Thursday, February 22, 2007

New Perspective on the SNW Generation

For those in the business who may be tracking on this blog, I highly recommend this article in New York Magazine by Emily Nussbaum. One of the people who've given up what most of us would consider way too much information had this to say:

"You’ve got to be careful what you say—but once you say it, you’ve got to stand by it. And the only way to repair it is to continue to talk, to explain myself, to see it through. If I shut down, I’m at the mercy of what other people say. "

Nussbaum has captured the perspective of the generation that posts. It is clear. It is something we must understand. Here's the link:

It's also a lead jump off the Arts and Letters Daily for today.

Wednesday, February 14, 2007

Someday, There Might be a Book

As a CoSIDA person, if you ever had any doubts that blogs have become a part of athletics and can drive media coverage, someday in the future when this all sorts out, I will have a story or two to tell.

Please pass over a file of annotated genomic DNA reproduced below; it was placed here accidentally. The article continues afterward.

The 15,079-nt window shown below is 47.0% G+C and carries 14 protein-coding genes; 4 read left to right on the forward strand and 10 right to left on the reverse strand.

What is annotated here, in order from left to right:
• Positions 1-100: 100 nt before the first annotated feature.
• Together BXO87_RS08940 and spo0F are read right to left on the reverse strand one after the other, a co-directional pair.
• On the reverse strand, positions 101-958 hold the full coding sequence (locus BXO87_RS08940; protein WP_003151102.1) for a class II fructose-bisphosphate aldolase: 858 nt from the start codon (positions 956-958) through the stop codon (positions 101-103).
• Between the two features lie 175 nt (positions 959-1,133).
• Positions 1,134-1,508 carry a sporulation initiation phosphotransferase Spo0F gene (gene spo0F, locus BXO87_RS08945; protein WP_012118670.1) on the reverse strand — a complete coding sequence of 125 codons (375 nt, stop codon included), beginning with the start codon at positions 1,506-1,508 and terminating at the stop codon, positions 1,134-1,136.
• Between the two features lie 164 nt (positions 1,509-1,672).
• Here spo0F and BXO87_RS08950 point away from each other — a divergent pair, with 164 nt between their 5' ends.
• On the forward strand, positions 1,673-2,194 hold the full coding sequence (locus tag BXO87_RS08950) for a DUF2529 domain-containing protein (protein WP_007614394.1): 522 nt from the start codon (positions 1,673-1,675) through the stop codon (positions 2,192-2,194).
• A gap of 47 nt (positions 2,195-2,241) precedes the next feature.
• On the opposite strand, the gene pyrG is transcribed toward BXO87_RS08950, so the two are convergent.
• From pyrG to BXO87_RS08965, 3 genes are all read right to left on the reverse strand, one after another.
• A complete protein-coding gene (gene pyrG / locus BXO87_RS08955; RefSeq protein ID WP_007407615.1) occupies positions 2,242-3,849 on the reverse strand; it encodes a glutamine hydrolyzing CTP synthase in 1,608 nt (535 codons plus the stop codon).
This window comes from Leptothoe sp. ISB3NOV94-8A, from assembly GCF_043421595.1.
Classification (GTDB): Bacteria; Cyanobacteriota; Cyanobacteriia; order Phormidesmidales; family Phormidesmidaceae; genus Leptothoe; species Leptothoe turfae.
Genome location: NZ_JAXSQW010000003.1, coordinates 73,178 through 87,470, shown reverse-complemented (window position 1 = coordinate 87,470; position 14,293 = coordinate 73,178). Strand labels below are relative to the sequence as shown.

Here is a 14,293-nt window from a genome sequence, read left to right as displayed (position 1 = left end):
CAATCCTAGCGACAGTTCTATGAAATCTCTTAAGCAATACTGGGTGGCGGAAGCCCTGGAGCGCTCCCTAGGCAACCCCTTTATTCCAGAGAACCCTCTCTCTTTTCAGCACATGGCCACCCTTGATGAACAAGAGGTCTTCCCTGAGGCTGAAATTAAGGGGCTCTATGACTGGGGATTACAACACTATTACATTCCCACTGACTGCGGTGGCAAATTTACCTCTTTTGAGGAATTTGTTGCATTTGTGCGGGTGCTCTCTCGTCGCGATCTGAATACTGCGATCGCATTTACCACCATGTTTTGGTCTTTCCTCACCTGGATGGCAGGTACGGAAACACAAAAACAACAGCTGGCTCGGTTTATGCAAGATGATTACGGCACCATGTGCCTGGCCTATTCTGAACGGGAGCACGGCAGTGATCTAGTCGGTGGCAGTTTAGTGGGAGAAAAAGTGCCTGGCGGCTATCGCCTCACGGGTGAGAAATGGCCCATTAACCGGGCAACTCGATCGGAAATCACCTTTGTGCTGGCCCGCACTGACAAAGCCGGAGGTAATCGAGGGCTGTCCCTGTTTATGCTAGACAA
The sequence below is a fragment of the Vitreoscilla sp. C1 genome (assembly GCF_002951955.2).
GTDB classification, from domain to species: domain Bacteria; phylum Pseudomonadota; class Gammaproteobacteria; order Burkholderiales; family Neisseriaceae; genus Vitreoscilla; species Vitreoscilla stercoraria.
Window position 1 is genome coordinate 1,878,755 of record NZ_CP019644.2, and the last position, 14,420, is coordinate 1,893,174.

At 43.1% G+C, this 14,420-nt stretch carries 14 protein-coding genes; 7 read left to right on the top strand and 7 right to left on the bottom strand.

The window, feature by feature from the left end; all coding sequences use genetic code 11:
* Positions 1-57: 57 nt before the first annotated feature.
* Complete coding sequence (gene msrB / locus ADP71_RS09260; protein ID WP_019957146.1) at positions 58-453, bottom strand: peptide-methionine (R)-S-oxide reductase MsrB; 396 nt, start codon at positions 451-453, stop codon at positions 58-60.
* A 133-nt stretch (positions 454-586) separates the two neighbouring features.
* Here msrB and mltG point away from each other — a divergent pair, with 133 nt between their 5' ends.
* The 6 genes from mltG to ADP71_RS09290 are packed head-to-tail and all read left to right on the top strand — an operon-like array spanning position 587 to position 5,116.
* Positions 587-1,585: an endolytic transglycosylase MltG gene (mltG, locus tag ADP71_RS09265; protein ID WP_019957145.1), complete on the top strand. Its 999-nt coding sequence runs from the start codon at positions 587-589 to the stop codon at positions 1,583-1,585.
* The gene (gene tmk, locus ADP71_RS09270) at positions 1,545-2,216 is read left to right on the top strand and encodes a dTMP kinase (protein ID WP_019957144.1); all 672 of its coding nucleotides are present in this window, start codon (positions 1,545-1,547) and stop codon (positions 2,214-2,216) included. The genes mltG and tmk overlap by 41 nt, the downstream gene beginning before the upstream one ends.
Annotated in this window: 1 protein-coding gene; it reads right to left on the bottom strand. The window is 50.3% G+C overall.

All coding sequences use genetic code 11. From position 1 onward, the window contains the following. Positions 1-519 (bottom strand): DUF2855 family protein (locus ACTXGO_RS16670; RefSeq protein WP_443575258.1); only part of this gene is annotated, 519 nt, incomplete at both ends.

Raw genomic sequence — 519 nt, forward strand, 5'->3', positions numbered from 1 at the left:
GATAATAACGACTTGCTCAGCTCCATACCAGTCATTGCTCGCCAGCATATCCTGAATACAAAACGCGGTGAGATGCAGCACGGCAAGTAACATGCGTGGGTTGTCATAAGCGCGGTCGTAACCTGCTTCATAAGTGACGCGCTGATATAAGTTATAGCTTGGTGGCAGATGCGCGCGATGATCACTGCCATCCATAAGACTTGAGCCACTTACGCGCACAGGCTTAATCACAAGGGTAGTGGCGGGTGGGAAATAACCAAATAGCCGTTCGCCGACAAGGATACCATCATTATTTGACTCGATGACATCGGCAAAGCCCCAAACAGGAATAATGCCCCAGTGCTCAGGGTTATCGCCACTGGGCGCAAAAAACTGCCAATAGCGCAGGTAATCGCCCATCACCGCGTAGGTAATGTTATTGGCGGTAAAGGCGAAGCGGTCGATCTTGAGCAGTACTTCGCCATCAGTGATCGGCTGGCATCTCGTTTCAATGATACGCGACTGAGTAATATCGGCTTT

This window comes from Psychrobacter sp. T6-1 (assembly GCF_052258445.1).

For now, let me add another of my Cassandra warnings: Know your blogs. Check them often. Figure out where the trends are going.

And don't think for a single moment this is just a political/techno/entertainment world problem.

The Google-Plex Strikes

So, you've been clucking your tongue at those youngsters who don't have enough sense to cover their tracks on the internet. Posting all those inappropriate things on their SNW pages.

Until your employer decides to check out what you've been Googling.


Consider this an adult (and student) alert -- Google's personalized search will keep track of all your past searches for you. And if you've been looking up naughty (or worse) things during company time, that may come back to haunt you as much as those beer-bong party photos by the fill-in-the-name-of-your-choice team party.

If you have a Gmail account, you may or may not have turned this function on. When you are logged into any Google account -- like the one used to make this blog, for example -- your googling can be more easily tracked. Notice, I said more easily.

If you go to the personal options of your Google account, you can turn this function off and delete any existing current search records. But any past functions will still live on in the Googleplex's stored back-ups.

Don't kid yourself -- they ARE watching.